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1Dorota Klimek-Jankowska Introduction to linguisticsLECTURE 3Dorota Klimek-Jankowska
2What is the difference between words in (1) and (2)? cat,lady,walk,nice,put,rose,cry,love(2)replay,comfortable,unnatural,misinterpretations,icecream,bigheaded,sisterhood,
3Words in (2) can be broken down into still smaller units.How many units does the word unnaturalconsist of?Does the first unit have a meaning?What does un- mean?The smallest meaningful element of alanguage is called....
4Morphology focuses on these linguistic regularities which are active in our mind andwhich determine the way we structure ofwords in natural language.
5Now consider the words look, looks, and looked. Are -s and -ed morphemes?Do they have any meaningWhat role do they play?Morphemes are the smallest units ofa language that can be associatedwith meaning or grammatical function.
6Exercise1: Look at the following list of words Exercise1: Look at the following list of words. Try to divide each word into parts.1. timetable4. grammarian7. recreate2. emptiness5. personified8. unfriendly3. meaningful6. non-smoker9. surfer
7What is the difference between morphemes in (3) and (4) cat,happy,girl,flower(4) un-,re-,-s,-ation,-able,-ed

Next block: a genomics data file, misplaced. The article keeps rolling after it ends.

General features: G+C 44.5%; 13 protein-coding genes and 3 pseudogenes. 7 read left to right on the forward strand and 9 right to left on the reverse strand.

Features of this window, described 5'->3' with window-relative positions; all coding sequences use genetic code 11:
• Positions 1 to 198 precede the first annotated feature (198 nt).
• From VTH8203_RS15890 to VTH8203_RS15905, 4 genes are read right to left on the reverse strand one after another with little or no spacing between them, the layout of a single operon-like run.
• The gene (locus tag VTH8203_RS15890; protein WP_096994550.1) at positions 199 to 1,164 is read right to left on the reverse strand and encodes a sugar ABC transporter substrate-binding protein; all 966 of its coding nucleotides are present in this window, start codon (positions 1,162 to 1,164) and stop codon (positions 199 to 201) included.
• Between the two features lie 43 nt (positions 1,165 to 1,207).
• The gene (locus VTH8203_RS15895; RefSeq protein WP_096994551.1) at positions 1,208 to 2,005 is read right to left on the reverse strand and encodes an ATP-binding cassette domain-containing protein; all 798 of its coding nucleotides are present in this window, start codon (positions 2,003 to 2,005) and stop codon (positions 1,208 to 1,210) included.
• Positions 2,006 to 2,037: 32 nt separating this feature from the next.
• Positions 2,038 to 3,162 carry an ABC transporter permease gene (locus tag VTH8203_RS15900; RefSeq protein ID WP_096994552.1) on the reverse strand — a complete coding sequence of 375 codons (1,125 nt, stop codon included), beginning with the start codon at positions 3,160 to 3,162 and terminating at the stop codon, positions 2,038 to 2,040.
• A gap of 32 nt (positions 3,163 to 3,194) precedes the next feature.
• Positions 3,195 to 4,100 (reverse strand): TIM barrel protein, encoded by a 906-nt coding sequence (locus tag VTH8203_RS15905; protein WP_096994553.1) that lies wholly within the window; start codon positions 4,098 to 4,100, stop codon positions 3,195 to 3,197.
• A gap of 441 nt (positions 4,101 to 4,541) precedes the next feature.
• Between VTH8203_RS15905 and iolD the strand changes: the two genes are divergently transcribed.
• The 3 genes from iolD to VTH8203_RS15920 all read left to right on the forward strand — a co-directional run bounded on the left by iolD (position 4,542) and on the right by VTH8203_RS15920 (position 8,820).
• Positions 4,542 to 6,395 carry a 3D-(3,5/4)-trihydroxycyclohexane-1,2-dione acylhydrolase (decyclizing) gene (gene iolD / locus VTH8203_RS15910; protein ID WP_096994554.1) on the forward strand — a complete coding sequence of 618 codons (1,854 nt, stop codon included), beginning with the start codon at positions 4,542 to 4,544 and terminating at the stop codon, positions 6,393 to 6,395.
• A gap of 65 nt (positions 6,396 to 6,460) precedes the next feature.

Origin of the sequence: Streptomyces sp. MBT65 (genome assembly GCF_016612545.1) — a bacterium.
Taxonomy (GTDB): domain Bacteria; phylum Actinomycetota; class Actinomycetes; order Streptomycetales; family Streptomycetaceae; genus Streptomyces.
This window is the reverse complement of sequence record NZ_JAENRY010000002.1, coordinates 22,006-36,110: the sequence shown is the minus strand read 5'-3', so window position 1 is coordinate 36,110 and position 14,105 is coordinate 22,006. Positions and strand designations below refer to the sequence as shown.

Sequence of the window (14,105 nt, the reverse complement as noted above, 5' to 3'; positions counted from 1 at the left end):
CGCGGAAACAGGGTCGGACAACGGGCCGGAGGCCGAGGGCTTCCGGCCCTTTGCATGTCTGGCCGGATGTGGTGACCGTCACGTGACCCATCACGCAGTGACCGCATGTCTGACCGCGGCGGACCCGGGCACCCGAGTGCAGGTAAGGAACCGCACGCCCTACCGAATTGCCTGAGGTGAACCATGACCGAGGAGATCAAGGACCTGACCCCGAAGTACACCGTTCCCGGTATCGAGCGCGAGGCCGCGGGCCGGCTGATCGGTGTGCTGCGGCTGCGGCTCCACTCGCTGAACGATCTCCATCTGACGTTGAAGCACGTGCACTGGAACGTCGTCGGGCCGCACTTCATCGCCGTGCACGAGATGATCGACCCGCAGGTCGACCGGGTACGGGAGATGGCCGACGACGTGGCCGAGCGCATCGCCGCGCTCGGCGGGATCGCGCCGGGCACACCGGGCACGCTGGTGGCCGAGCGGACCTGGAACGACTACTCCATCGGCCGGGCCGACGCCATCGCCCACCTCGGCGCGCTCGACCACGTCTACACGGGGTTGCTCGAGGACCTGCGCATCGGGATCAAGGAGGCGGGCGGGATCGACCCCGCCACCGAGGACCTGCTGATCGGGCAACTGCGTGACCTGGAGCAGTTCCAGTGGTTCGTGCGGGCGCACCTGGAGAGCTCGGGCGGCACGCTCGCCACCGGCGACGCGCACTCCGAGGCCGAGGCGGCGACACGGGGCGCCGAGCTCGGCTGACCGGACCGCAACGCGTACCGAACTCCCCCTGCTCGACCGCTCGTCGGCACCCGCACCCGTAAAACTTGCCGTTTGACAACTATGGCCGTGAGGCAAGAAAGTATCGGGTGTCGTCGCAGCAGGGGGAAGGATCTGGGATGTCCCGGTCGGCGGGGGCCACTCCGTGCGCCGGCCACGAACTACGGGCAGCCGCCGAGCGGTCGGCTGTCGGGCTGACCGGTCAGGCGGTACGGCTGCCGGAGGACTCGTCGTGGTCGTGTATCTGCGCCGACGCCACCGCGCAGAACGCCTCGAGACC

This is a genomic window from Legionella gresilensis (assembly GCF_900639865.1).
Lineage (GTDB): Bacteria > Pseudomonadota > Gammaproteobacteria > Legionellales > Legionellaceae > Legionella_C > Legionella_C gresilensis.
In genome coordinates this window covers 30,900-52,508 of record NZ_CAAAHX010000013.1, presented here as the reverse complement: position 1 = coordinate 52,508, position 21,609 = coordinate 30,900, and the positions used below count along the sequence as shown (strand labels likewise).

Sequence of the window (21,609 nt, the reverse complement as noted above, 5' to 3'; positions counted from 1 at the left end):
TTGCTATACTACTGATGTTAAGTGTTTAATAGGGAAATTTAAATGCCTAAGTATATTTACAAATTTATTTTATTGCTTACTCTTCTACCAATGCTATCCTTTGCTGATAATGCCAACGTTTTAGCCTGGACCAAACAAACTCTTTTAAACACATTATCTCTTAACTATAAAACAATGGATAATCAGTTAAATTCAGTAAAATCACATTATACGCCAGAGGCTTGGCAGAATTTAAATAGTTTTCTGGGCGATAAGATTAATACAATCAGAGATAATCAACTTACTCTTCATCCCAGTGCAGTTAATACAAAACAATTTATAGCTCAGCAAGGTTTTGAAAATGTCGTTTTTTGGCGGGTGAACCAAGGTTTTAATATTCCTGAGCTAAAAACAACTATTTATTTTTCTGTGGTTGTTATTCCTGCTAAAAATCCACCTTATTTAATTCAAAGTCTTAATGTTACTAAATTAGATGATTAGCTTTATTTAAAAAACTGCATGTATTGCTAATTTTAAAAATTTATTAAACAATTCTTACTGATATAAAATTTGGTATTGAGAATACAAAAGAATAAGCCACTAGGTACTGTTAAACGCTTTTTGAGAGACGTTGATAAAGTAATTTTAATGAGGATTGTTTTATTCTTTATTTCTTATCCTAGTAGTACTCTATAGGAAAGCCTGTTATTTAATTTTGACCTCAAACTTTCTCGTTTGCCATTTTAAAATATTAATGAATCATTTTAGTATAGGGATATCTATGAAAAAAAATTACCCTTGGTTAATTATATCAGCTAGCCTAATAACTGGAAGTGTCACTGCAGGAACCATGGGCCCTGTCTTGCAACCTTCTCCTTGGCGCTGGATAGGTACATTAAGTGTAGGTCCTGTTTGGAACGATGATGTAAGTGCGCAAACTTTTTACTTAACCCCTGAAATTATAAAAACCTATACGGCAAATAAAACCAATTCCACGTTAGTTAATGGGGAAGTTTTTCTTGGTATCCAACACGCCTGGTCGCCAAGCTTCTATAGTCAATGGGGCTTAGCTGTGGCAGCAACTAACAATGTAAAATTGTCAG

8What is the difference between morphemes in (3) and (4) cat,happy,girl,flowerFREE MORPHEMESCAN STAND ALONE(4) un-,re-,-s,-ation,-able,-edBOUND MORPHEMESARE ALWAYSATTACHED TO SOMEOTHER MORPHEME.
9Exercise 2: The following words are made up of either one or two morphemes: isolate them and decide for each if it is free or bounda. catsd. brokeng. biggestj. entrustb. unhappye. milderh. childhoodk. signpostc. rejoinf. hatefuli. greedyl. spacious
10ROOT: the most essential form of a word that cannot be further analyzed without total lossof identity. It is also that part of the word leftwhen all affixes are removedWe can attach AFFIXES to roots.A PREFIX attaches to the beginning (unhappy, impossible, misinterpret) and aSUFFIX attaches to the end of a word (excitement, sisterhood, information).
11BASE: the form to which an affix is attached. UNHAPPINESSHAPPY – functions as a root and a baseUNHAPPY – (prefix ‘un-’ + root ‘happy’) (base ‘unhappy’ + suffix ‘-ness’) Infix – a type of affix which occurs within abase.
12Morphemes can be devided into: lexical (carry a certainmeaning) e.g.verbs, nouns, adjectives,adverbs(5) car, book, sun, doll, dress…(open class)functional morphemes(purely grammaticalfunction) e.g. articles,conjunctions, numerals,prepositions(6) the, on, one, and, or, a(closed class)
15Exercise: Identify the function of the following inflectional suffixes StemwaiteatchairfastSuffix-s-ed-ing-en-'s-er-estFunction
16DERIVATIONAL MORPHEMES -ship, -hood, -able, -ment, -tion, re-, un-, in-, -al, -lyChange the part of speech e.g., -ment added to a verb forms a noun: judge-mentChange the meaning of a word, re-activate means 'activate again'.Are usually not very productive –hood cannot attach to all members of a class of nouns brother, neighbo but not *friendhood, *daughterhood, or *horsehood.Derivational morphemes occur before inflectional suffixes, e.g., govern-ment-s: -ment, a derivational suffix, precedes -s, an inflectional suffix.Derivational morphemes may be prefixes or suffixes (in English), e.g., pre-arrange, arrange-ment.